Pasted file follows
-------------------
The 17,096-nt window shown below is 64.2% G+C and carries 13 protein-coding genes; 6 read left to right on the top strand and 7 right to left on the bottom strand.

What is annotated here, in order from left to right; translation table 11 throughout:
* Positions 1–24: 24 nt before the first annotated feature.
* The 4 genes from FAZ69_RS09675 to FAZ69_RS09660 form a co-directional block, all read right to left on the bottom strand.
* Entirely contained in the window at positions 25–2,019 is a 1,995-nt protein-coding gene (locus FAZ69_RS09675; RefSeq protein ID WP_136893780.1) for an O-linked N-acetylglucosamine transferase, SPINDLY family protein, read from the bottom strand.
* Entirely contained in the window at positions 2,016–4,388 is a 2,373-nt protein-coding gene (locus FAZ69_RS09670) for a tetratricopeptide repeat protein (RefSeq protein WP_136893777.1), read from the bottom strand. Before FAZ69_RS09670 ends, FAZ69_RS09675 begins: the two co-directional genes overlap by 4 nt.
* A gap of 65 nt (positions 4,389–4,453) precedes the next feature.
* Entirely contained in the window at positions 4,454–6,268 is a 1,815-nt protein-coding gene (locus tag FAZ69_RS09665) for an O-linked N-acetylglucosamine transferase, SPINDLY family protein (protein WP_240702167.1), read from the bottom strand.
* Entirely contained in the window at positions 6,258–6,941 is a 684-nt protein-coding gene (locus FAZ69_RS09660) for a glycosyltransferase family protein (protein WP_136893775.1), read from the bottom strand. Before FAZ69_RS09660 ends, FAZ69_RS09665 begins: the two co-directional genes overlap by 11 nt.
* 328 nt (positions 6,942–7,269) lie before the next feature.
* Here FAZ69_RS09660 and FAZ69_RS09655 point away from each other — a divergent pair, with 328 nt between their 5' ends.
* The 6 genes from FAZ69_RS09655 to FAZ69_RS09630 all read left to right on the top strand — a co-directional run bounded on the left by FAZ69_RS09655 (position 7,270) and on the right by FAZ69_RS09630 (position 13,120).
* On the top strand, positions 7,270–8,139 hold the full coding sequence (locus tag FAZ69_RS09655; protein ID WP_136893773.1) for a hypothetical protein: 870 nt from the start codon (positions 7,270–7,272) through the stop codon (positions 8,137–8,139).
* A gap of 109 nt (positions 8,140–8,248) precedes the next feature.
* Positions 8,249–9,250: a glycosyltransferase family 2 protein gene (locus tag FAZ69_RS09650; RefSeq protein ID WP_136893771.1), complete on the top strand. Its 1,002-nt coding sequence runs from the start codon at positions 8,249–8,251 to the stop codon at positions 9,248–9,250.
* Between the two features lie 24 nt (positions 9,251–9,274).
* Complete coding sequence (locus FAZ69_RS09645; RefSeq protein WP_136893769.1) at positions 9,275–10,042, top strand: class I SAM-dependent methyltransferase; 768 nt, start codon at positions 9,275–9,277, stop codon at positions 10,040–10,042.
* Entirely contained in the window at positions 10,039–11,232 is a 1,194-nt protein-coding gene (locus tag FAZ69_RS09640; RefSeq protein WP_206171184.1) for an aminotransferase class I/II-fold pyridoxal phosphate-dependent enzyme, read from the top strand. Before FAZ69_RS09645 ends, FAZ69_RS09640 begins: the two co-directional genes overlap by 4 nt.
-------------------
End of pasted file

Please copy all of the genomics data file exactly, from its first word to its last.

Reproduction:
The 17,096-nt window shown below is 64.2% G+C and carries 13 protein-coding genes; 6 read left to right on the top strand and 7 right to left on the bottom strand.

What is annotated here, in order from left to right; translation table 11 throughout:
* Positions 1–24: 24 nt before the first annotated feature.
* The 4 genes from FAZ69_RS09675 to FAZ69_RS09660 form a co-directional block, all read right to left on the bottom strand.
* Entirely contained in the window at positions 25–2,019 is a 1,995-nt protein-coding gene (locus FAZ69_RS09675; RefSeq protein ID WP_136893780.1) for an O-linked N-acetylglucosamine transferase, SPINDLY family protein, read from the bottom strand.
* Entirely contained in the window at positions 2,016–4,388 is a 2,373-nt protein-coding gene (locus FAZ69_RS09670) for a tetratricopeptide repeat protein (RefSeq protein WP_136893777.1), read from the bottom strand. Before FAZ69_RS09670 ends, FAZ69_RS09675 begins: the two co-directional genes overlap by 4 nt.
* A gap of 65 nt (positions 4,389–4,453) precedes the next feature.
* Entirely contained in the window at positions 4,454–6,268 is a 1,815-nt protein-coding gene (locus tag FAZ69_RS09665) for an O-linked N-acetylglucosamine transferase, SPINDLY family protein (protein WP_240702167.1), read from the bottom strand.
* Entirely contained in the window at positions 6,258–6,941 is a 684-nt protein-coding gene (locus FAZ69_RS09660) for a glycosyltransferase family protein (protein WP_136893775.1), read from the bottom strand. Before FAZ69_RS09660 ends, FAZ69_RS09665 begins: the two co-directional genes overlap by 11 nt.
* 328 nt (positions 6,942–7,269) lie before the next feature.
* Here FAZ69_RS09660 and FAZ69_RS09655 point away from each other — a divergent pair, with 328 nt between their 5' ends.
* The 6 genes from FAZ69_RS09655 to FAZ69_RS09630 all read left to right on the top strand — a co-directional run bounded on the left by FAZ69_RS09655 (position 7,270) and on the right by FAZ69_RS09630 (position 13,120).
* On the top strand, positions 7,270–8,139 hold the full coding sequence (locus tag FAZ69_RS09655; protein ID WP_136893773.1) for a hypothetical protein: 870 nt from the start codon (positions 7,270–7,272) through the stop codon (positions 8,137–8,139).
* A gap of 109 nt (positions 8,140–8,248) precedes the next feature.
* Positions 8,249–9,250: a glycosyltransferase family 2 protein gene (locus tag FAZ69_RS09650; RefSeq protein ID WP_136893771.1), complete on the top strand. Its 1,002-nt coding sequence runs from the start codon at positions 8,249–8,251 to the stop codon at positions 9,248–9,250.
* Between the two features lie 24 nt (positions 9,251–9,274).
* Complete coding sequence (locus FAZ69_RS09645; RefSeq protein WP_136893769.1) at positions 9,275–10,042, top strand: class I SAM-dependent methyltransferase; 768 nt, start codon at positions 9,275–9,277, stop codon at positions 10,040–10,042.
* Entirely contained in the window at positions 10,039–11,232 is a 1,194-nt protein-coding gene (locus tag FAZ69_RS09640; RefSeq protein WP_206171184.1) for an aminotransferase class I/II-fold pyridoxal phosphate-dependent enzyme, read from the top strand. Before FAZ69_RS09645 ends, FAZ69_RS09640 begins: the two co-directional genes overlap by 4 nt.